If one of those monkeys had been a rebellious-type capable of as complex communication as humans are, they would likely have demanded a reason as to why each monkey must get beat up after trying to climb the ladder. “That’s just the way things are done around here” isn’t good enough. The rebel would likely have challenged the fact that they are in a cage and getting sprayed by cold water as well.
One article written by psychologist Nicola Davies (PhD) explains why rebels challenge orthodoxy.
“True rebels are not simply against rules or what others say just for the sake of being different; for example, they will protest wars because they believe in a particular cause, and can articulate it with conviction. In other words, there is method to the rebel’s apparent madness.” – Nicola Davies (PhD)
She goes on to explain some benefits and pitfalls of rebels:
“Rebels are generally well-meaning and intelligent, besides being very passionate, compassionate, and determined individuals. In addition:
- They have great potential to explore and lead others through uncharted waters.
- It can be exciting to be around colourful characters like rebels.
- They are original thinkers and show courage in the face of overwhelming opposition.
- The enthusiasm of the rebel is admirable, whether or not you agree with their convictions.
…[However,] their creativity can be embarrassing for others, such as when it comes to defending or showcasing unconventional ideas (i.e. wearing outrageous clothes or hairstyles to work just to make a point)…[and they] dislike that people bow to authority so easily or accept the status quo without question.”
There’s A Little Rebel In All Of Us
Of course, it’s not as black-and-white as either being or not being a rebel. There’s a rebellious aspect to all of us, although it is more pronounced in some of us than others. Ultimately, it is that rebellious nature that we all have to some extent which progresses society the most. Leonardo DeVinci, for example, as well as Nikola Tesla were highly rebellious against the scientific establishment at the time, and Giadano Bruno was so ahead of his time that he was burned at the stake by the Roman Church. Ghandi, as well as Martin Luther King Jr. were both notable rebels as well.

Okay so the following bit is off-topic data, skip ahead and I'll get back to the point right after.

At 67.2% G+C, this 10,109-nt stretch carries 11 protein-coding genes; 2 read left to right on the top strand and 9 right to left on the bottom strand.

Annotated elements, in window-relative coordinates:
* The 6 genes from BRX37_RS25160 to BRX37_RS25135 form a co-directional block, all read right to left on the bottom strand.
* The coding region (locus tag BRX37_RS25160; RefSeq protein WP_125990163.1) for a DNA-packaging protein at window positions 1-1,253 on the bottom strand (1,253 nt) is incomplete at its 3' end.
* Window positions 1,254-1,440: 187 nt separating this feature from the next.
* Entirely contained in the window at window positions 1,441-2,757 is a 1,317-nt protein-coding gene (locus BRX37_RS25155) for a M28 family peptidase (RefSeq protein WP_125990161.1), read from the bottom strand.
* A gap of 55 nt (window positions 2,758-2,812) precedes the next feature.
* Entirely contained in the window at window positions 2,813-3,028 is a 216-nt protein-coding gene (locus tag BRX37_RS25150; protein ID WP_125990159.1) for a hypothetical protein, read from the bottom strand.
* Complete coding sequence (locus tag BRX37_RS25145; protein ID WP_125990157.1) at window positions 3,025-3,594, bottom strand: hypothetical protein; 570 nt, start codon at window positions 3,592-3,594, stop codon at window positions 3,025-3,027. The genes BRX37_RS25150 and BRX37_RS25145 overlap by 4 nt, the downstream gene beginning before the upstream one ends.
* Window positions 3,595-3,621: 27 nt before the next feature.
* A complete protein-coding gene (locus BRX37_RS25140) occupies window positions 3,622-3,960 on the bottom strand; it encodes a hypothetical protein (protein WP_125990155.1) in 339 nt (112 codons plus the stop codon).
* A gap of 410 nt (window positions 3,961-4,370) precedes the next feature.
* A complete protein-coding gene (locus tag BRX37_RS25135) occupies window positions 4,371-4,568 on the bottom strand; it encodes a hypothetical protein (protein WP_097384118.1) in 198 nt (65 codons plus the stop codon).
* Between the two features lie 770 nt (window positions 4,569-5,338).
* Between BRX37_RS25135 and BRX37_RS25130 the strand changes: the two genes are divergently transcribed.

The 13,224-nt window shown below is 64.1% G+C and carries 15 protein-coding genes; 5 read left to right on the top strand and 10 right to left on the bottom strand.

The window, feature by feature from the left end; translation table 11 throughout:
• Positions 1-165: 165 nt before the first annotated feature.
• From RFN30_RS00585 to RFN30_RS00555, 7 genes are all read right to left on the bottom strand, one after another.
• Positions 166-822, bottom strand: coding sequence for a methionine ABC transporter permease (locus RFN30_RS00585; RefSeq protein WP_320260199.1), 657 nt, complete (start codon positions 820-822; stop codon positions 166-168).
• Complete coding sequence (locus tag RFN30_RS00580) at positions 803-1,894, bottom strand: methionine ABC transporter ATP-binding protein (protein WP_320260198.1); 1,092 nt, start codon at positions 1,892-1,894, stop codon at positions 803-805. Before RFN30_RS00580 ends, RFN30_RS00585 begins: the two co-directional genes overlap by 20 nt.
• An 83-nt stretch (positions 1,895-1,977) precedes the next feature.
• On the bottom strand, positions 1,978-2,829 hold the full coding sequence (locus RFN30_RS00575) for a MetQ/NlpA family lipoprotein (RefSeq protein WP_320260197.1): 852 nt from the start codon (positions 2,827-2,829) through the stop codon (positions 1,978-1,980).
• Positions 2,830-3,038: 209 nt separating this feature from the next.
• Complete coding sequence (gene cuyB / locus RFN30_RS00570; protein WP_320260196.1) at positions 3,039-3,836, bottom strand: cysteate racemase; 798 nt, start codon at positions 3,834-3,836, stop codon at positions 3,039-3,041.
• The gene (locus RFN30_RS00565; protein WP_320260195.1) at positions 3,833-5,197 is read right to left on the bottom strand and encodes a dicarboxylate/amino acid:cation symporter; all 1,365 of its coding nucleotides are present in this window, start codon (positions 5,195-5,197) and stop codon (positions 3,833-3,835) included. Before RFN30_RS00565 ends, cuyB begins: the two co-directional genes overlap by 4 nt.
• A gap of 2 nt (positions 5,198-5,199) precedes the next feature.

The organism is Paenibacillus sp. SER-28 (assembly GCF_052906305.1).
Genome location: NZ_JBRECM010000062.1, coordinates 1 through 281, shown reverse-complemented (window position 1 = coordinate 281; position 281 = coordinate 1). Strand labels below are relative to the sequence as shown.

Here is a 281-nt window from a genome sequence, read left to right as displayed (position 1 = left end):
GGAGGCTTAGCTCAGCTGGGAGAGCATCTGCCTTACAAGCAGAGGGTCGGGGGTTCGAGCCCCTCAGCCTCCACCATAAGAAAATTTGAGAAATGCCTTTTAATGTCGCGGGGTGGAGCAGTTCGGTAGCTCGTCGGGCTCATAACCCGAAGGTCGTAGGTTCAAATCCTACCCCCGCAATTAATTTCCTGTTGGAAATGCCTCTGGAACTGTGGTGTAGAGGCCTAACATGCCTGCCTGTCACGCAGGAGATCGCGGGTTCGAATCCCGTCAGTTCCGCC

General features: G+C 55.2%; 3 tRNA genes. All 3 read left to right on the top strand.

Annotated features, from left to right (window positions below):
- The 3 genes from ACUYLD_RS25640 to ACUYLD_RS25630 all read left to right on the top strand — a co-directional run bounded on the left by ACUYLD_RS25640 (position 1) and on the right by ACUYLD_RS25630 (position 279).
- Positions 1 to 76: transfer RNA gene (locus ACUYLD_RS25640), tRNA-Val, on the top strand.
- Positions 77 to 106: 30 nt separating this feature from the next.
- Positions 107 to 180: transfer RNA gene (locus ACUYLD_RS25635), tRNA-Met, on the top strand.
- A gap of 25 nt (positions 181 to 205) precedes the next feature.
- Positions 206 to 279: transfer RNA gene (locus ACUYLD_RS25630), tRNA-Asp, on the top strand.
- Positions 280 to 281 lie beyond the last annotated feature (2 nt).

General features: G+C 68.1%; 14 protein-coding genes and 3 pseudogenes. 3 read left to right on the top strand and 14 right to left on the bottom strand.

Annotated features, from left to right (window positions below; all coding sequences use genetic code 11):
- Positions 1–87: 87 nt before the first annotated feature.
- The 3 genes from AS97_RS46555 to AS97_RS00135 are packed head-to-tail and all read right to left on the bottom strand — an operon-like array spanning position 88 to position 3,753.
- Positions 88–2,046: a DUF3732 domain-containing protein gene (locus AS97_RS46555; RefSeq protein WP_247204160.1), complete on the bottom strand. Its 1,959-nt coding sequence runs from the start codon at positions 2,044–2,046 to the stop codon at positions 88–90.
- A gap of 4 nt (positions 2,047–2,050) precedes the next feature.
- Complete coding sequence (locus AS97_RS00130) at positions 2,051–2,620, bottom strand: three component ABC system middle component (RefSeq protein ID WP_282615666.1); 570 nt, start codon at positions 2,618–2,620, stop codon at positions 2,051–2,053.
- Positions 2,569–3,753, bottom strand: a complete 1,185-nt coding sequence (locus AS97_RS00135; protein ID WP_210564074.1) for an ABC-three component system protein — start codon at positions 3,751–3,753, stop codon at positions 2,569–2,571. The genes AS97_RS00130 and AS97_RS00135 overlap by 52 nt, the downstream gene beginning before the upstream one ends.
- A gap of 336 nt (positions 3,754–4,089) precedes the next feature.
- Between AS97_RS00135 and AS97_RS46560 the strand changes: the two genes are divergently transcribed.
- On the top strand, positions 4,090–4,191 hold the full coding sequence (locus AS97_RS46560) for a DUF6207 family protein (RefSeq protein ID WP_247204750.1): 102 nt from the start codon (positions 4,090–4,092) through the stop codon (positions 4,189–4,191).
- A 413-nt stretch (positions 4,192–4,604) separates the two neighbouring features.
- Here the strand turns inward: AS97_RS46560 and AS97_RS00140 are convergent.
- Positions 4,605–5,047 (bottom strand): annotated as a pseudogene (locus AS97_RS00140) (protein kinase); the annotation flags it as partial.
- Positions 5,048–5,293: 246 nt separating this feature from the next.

Just as rebels in the past have not been recognized until years later, in modern-day we have those challenging the status quo against increasingly intense opposition, such as Mike Adams from Natural News, Jeffrey Smith from the Institute for Responsible Technology, Dane Wigington from GeoEngineering Watch, Masaru Emoto, David Icke and many more, including a whole plethora of individuals who have a unique point of view and challenge the status quo every day through their actions and beliefs.
If you happen to be a rebel, know that there isn’t anything wrong with you. In fact, your uniqueness and drive to challenge orthodoxy is needed more than you realize. As Kurt Cobain allegedly said, “Wanting to be somebody else is a waste of who you are.”
“I am taking my life back from the craziness of this world. I am interrupting the world’s plan for me to live out my dreams instead. I am shutting myself off from the deadness of conforming. I am doing this life my way from now on.” – S.C. Lourie
Read more articles from Phillip Schneider.
About the Author
Phillip Schneider is a student and a staff writer for Waking Times.
This article (Why Rebels Are So Important to Society) was originally created and published by Waking Times and is published here under a Creative Commons license with attribution to Phillip Schneider and WakingTimes.com. It may be re-posted freely with proper attribution, author bio, and this copyright statement.